Other Activities affecting the West Shore

This page includes information regarding other Projects & Activities that FOWS is concerned will affect the West Shore. Please check back for updates and copies of comments submitted by FOWS and other organizations. Information regarding the Meeks Bay Restoration Project, Homewood Village Resort, Fanny Bridge/SR 89 Realignment Project, Martis Valley West/Brockway Campground Plans, the TRPA Regional Plan and Strategic Initiatives, and Placer and El Dorado County Area Plans is provided separately (click on each project/plan title for details).

Squaw Valley – Proposed Village:    

The proposed project includes major new construction at Squaw Valley, drawing 1,000’s more overnight guests, countless more day visitors, buildings over 100 feet that will forever block cherished Valley views, and other impacts to the Squaw Valley community and the environment, including within the Lake Tahoe Basin. FOWS remains concerned with the extent of proposed development along the West Shore, North Shore, and areas bordering the Lake Tahoe Basin (such as Squaw Valley), and the cumulative impacts of these multiple projects on our communities, which include increased Vehicle Miles Traveled (VMT) in the Basin, increased water and air pollution, noise, and other adverse impacts associated with increasing visitor and resident populations, both in the Basin and surrounding areas. Learn more at Sierra Watch’s Keep Squaw True page.


Notice of Preparation (NOP) issued 2/21/14;  Read FOWS Comments 3/24/2014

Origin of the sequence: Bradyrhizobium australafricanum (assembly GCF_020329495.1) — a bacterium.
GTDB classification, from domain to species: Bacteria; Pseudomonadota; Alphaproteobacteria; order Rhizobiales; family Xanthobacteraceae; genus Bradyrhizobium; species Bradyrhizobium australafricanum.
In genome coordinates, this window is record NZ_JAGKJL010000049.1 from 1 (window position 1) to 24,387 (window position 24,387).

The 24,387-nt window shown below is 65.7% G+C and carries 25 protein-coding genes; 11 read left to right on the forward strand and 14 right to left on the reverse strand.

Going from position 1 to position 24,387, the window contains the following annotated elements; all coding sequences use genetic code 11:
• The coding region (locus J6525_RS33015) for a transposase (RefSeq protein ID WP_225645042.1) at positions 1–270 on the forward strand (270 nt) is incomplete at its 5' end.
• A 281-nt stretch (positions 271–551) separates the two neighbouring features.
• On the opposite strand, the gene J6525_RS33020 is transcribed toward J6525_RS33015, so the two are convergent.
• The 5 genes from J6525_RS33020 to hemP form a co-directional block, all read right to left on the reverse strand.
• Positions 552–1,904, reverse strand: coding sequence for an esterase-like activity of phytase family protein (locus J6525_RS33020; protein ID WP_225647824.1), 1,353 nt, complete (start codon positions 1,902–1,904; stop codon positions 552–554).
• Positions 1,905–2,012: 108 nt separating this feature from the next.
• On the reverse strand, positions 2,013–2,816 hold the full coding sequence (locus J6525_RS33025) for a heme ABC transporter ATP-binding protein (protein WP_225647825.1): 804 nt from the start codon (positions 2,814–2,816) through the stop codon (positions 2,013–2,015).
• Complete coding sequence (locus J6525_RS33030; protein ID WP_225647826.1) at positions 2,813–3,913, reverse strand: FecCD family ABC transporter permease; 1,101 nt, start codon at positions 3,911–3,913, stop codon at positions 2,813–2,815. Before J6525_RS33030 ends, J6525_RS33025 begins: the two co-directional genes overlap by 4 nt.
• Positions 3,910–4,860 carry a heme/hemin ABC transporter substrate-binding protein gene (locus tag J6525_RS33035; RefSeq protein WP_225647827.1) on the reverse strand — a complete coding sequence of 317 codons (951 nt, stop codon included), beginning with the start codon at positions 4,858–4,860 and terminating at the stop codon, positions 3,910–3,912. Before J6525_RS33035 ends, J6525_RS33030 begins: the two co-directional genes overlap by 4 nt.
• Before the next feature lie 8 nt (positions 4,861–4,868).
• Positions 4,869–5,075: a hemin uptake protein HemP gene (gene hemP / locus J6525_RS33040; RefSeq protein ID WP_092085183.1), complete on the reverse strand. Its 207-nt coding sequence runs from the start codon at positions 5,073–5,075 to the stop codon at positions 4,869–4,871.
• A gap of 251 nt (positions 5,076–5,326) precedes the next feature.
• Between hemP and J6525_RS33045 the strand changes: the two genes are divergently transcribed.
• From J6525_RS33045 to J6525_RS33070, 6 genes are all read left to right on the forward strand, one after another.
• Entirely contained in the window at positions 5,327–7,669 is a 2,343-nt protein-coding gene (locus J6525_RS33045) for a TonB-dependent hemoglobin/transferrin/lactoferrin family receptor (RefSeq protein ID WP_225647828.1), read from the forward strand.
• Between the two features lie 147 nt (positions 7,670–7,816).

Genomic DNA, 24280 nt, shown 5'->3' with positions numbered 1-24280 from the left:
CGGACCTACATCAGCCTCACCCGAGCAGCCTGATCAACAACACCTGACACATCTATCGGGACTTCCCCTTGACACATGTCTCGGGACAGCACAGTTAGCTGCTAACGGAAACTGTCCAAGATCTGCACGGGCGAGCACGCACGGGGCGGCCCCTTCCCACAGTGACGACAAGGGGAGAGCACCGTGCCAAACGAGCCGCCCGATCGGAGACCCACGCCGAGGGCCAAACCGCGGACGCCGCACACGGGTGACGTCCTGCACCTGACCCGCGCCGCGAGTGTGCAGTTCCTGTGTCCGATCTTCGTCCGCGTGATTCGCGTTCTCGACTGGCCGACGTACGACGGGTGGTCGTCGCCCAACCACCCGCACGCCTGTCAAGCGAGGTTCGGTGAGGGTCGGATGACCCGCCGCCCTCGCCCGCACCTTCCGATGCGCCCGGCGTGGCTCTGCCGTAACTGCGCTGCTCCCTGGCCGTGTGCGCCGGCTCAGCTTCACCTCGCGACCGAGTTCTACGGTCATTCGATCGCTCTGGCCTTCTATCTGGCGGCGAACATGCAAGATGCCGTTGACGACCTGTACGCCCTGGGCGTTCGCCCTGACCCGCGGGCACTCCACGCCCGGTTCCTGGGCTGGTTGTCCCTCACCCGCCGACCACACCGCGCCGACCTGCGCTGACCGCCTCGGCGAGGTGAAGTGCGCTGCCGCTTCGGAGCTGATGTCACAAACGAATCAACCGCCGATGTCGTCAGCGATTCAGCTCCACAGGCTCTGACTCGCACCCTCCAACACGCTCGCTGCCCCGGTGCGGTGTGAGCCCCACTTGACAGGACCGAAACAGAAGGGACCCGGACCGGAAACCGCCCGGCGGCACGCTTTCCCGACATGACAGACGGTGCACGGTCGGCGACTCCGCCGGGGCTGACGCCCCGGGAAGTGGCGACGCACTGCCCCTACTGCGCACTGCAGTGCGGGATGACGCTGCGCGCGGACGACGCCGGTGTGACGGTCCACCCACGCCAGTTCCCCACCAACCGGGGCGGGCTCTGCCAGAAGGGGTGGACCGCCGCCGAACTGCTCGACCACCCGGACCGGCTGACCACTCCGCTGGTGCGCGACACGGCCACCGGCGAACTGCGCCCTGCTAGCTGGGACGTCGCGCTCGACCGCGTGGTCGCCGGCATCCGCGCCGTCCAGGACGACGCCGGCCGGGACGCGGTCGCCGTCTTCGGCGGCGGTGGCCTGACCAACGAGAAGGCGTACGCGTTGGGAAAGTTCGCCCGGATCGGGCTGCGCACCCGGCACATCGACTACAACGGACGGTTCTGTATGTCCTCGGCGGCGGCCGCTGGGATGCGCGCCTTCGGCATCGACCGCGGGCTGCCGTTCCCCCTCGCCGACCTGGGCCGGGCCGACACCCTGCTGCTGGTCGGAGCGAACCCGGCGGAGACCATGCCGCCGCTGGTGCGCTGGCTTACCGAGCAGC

Draft Environmental Impact Report (DEIR) issued 5/18/2015;  Read FOWS Comments 7/14/2015
The Final EIR was released on 4/7/2016. Read FOWS Comments to: Planning Commission 8/7/2016; Board of Supervisors 11/13/2016 

Project approval and litigation:

On 11/15/2016 the Placer County Board of Supervisors voted to approve the project. The only “no” vote came from Jennifer Montgomery, the representative for the Tahoe/Truckee region. Evidence used by Supervisors to support their decision included an 11th hour agreement with the California Attorney General to pay just over $15,000/year toward mitigation for impacts to Lake Tahoe (as the costs of efforts to address Tahoe’s environmental damage run in the billions, this amount won’t go very far). Sierra Watch recently challenged whether this agreement violated the Brown Act, a law established to ensure due public process..

On 12/15/2016, the Sierra Watch filed a lawsuit against approval of the project based on a flawed environmental analysis (CEQA suit) and violation of public meeting laws (Brown Act suit). The opening brief for the lawsuit is available here. The California Superior Court heard arguments regarding both aspects of the Sierra Watch lawsuit against the VSVSP in May 2018. In July 2018, the court released its ruling on the lawsuit regarding the Brown Act, siding with Placer County and the applicants even though evidence shows due public process was not followed. In August, the court released their ruling on the CEQA suit, also siding with Placer County and the applicant. Sierra Watch filed their notice to appeal in October. No legal briefs will be filed until the appeals court receives all relevant documents from the lower court.

Base-to-Base Gondola – Alpine Meadows to Squaw Valley:   

A Base-to-Base Gondola that will cut through the Granite Chief Wilderness Area has been proposed. FOWS is concerned about the impacts the proposed gondola route will have on scenic quality and natural resources, wildlife habitat, and other values, as well as the precedent the gondola’s approval could set for possible future gondolas in the Lake Tahoe Basin.


There were two separate Notices for the proposed Base-to-Base Gondola. Placer County’s Notice of Preparation under CEQA was released on 4/22/2016 (read FOWS comments). The U.S. Forest Service’s Notice of Intent under NEPA was released on 4/30/2016 (read FOWS comments). In late July 2016 it was announced that a the gondola proposal will now go through a joint Placer County/U.S. Forest Service environmental review process; a revised public notice was distributed in September.